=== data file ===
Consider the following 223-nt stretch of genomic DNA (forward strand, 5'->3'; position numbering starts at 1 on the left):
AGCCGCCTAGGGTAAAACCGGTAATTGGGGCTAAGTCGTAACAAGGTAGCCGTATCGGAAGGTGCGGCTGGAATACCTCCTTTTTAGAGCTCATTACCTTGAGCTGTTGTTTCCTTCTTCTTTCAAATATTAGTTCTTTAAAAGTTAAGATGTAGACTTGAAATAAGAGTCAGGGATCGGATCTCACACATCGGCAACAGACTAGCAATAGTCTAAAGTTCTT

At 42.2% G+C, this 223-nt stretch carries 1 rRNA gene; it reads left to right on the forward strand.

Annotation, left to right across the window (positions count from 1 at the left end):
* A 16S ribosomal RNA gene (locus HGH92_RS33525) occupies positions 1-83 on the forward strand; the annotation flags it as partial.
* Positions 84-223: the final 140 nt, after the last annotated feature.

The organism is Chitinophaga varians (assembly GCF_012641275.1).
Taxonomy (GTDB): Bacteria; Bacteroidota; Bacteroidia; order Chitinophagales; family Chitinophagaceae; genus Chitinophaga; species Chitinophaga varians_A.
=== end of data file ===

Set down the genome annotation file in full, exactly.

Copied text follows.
Consider the following 223-nt stretch of genomic DNA (forward strand, 5'->3'; position numbering starts at 1 on the left):
AGCCGCCTAGGGTAAAACCGGTAATTGGGGCTAAGTCGTAACAAGGTAGCCGTATCGGAAGGTGCGGCTGGAATACCTCCTTTTTAGAGCTCATTACCTTGAGCTGTTGTTTCCTTCTTCTTTCAAATATTAGTTCTTTAAAAGTTAAGATGTAGACTTGAAATAAGAGTCAGGGATCGGATCTCACACATCGGCAACAGACTAGCAATAGTCTAAAGTTCTT

At 42.2% G+C, this 223-nt stretch carries 1 rRNA gene; it reads left to right on the forward strand.

Annotation, left to right across the window (positions count from 1 at the left end):
* A 16S ribosomal RNA gene (locus HGH92_RS33525) occupies positions 1-83 on the forward strand; the annotation flags it as partial.
* Positions 84-223: the final 140 nt, after the last annotated feature.

The organism is Chitinophaga varians (assembly GCF_012641275.1).
Taxonomy (GTDB): Bacteria; Bacteroidota; Bacteroidia; order Chitinophagales; family Chitinophagaceae; genus Chitinophaga; species Chitinophaga varians_A.